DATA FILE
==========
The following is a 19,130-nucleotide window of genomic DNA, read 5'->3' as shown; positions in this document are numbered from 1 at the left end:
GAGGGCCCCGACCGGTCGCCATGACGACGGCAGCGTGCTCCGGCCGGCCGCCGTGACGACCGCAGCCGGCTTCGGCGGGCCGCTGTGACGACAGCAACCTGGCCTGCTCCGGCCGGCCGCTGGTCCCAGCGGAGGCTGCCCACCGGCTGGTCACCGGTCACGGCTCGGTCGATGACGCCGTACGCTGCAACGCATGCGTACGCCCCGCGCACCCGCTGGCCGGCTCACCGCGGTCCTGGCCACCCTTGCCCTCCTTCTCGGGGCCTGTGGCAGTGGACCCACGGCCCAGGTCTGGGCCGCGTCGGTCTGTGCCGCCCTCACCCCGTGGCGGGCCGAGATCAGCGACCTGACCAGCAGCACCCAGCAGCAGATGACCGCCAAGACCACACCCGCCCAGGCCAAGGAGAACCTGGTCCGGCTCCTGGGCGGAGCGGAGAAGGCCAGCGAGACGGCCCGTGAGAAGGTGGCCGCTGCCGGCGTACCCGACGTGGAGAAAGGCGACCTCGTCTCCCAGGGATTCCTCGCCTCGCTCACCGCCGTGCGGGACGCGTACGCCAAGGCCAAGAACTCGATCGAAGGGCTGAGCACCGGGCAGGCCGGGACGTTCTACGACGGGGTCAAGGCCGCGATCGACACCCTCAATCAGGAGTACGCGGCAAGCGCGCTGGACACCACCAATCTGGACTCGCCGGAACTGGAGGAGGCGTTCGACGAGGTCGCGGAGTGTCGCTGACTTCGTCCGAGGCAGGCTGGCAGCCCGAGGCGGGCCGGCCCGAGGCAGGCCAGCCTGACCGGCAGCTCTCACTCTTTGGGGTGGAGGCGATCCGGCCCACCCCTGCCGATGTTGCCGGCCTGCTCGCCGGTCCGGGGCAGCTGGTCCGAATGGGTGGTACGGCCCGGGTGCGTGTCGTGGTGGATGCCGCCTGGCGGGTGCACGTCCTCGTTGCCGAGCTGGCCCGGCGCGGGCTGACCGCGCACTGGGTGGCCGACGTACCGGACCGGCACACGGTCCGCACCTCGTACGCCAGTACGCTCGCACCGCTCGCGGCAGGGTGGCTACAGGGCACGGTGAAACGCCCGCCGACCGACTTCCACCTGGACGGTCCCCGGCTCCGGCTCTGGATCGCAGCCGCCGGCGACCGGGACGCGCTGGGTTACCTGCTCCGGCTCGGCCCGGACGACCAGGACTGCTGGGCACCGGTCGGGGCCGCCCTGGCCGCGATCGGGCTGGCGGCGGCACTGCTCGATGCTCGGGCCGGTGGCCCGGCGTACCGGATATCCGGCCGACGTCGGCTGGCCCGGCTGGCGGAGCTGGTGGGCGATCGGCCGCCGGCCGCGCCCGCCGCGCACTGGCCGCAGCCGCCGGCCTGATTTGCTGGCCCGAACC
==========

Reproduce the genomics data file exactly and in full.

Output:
The following is a 19,130-nucleotide window of genomic DNA, read 5'->3' as shown; positions in this document are numbered from 1 at the left end:
GAGGGCCCCGACCGGTCGCCATGACGACGGCAGCGTGCTCCGGCCGGCCGCCGTGACGACCGCAGCCGGCTTCGGCGGGCCGCTGTGACGACAGCAACCTGGCCTGCTCCGGCCGGCCGCTGGTCCCAGCGGAGGCTGCCCACCGGCTGGTCACCGGTCACGGCTCGGTCGATGACGCCGTACGCTGCAACGCATGCGTACGCCCCGCGCACCCGCTGGCCGGCTCACCGCGGTCCTGGCCACCCTTGCCCTCCTTCTCGGGGCCTGTGGCAGTGGACCCACGGCCCAGGTCTGGGCCGCGTCGGTCTGTGCCGCCCTCACCCCGTGGCGGGCCGAGATCAGCGACCTGACCAGCAGCACCCAGCAGCAGATGACCGCCAAGACCACACCCGCCCAGGCCAAGGAGAACCTGGTCCGGCTCCTGGGCGGAGCGGAGAAGGCCAGCGAGACGGCCCGTGAGAAGGTGGCCGCTGCCGGCGTACCCGACGTGGAGAAAGGCGACCTCGTCTCCCAGGGATTCCTCGCCTCGCTCACCGCCGTGCGGGACGCGTACGCCAAGGCCAAGAACTCGATCGAAGGGCTGAGCACCGGGCAGGCCGGGACGTTCTACGACGGGGTCAAGGCCGCGATCGACACCCTCAATCAGGAGTACGCGGCAAGCGCGCTGGACACCACCAATCTGGACTCGCCGGAACTGGAGGAGGCGTTCGACGAGGTCGCGGAGTGTCGCTGACTTCGTCCGAGGCAGGCTGGCAGCCCGAGGCGGGCCGGCCCGAGGCAGGCCAGCCTGACCGGCAGCTCTCACTCTTTGGGGTGGAGGCGATCCGGCCCACCCCTGCCGATGTTGCCGGCCTGCTCGCCGGTCCGGGGCAGCTGGTCCGAATGGGTGGTACGGCCCGGGTGCGTGTCGTGGTGGATGCCGCCTGGCGGGTGCACGTCCTCGTTGCCGAGCTGGCCCGGCGCGGGCTGACCGCGCACTGGGTGGCCGACGTACCGGACCGGCACACGGTCCGCACCTCGTACGCCAGTACGCTCGCACCGCTCGCGGCAGGGTGGCTACAGGGCACGGTGAAACGCCCGCCGACCGACTTCCACCTGGACGGTCCCCGGCTCCGGCTCTGGATCGCAGCCGCCGGCGACCGGGACGCGCTGGGTTACCTGCTCCGGCTCGGCCCGGACGACCAGGACTGCTGGGCACCGGTCGGGGCCGCCCTGGCCGCGATCGGGCTGGCGGCGGCACTGCTCGATGCTCGGGCCGGTGGCCCGGCGTACCGGATATCCGGCCGACGTCGGCTGGCCCGGCTGGCGGAGCTGGTGGGCGATCGGCCGCCGGCCGCGCCCGCCGCGCACTGGCCGCAGCCGCCGGCCTGATTTGCTGGCCCGAACC